Image via WikipediaIt's getting hard to move around the city these days without tripping over homeless Brits sleeping on the streets. With some of the world's best journalists on the case, ranging from the brilliant mind that is Johann Hari to the mighty BBC, everyone's been buying, seemingly unquestioningly, into a homeless Brit sleeping on the street in recession-hit Dubai story.
This one, the fifth most viewed video on the Beeb's site at the time of writing, tends to ring oddly when struck lightly with the hammer of credulity.
Now don't get me wrong. Dubai, the UAE, can be a hard place to find yourself in financial trouble. The place has always been uncompromising about debt - and has always implemented a strict policy regarding cheques which has been basically a two-strike deal: you bounce two cheques and banking facilities are withdrawn from you. And when you ever bounce one, the person you bounced it on has the right to go to the police who will treat it as a criminal case.
This has always been the fact - certainly over the time I have lived here.
You'd have to have some sympathy with a system that governs a 90% expatriate population requiring that someone remain in the country until their debts here are duly settled. Without clear extradition treaties and an effective system of managing international debtors, you'd have to manage the problem locally. And that means requiring someone to stay in the country until their debt is managed.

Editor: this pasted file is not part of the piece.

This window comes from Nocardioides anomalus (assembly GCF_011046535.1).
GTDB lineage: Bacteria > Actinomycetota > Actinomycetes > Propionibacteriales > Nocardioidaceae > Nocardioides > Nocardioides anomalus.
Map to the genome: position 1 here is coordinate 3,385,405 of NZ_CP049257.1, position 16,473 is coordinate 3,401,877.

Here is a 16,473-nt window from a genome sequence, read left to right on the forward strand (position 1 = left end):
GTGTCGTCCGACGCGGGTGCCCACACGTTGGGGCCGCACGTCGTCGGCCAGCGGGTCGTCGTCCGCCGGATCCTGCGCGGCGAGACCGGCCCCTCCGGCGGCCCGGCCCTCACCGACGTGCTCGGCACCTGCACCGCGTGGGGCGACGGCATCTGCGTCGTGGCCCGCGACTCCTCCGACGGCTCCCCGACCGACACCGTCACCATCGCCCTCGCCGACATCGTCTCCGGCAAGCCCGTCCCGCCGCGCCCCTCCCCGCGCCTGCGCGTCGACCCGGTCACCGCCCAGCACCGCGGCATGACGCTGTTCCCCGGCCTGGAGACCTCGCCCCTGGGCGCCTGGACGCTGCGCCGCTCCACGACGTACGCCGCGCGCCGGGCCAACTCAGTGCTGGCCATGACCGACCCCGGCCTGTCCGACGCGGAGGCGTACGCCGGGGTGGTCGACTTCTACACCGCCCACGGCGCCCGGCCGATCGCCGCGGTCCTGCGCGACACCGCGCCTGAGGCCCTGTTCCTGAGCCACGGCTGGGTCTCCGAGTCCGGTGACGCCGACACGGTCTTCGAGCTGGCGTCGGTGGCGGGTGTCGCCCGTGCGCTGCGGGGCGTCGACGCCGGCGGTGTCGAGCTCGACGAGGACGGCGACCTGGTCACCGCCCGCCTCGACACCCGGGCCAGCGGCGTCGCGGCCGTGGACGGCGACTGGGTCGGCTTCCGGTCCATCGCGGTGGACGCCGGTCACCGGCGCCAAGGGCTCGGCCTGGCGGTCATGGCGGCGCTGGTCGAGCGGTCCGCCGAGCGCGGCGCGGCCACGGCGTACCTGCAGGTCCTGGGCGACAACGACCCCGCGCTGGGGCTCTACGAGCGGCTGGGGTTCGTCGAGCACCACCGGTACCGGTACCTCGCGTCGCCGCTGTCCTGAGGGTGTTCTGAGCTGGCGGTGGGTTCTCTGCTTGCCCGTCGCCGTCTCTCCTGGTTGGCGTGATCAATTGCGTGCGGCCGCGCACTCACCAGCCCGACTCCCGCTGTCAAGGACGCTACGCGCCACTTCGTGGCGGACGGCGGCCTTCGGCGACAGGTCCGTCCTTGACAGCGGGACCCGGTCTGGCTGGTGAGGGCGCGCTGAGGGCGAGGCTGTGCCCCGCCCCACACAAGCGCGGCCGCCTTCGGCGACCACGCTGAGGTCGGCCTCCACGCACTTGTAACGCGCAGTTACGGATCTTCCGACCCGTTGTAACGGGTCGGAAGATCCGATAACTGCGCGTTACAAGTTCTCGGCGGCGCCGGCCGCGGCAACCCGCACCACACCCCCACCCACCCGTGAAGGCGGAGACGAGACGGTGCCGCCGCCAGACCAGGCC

A lot of people got caught by the downturn and the subsequent wave of redundancies and there is no doubt at all that many suffered unexpected hardship - and that many also fled the country rather than face the unpleasant consequences of default. You can't deny that - and we're still seeing a number of people leaving here as well as a constant slew of abandoned vehicles - to the point where workers cut the tarmac out around this pair while digging up a car park!
But with families at home as well as friends, colleagues and a number of philanthropically-minded activists working to help labourers and others here (incidentally, didn't hear the BBC talking to any desperate labourers, did you?), nobody, surely, has to sleep on the street. You'll find less people sleeping on the street in the UAE than you will in Watford.
At the same time, anyone taking on significant debt here knows the law and the way in which it is applied - and if they don't I'd be amazed at their naiveté. I'm not saying the way in which debt is handled here is necessarily right - but that it is fact. You want to live and work out here? It's the deal you took on when you came out.
I think our media is all too willing to buy the debt-hit Brit sleeps in the street angle - and that this story deserved more scrutiny before it ran.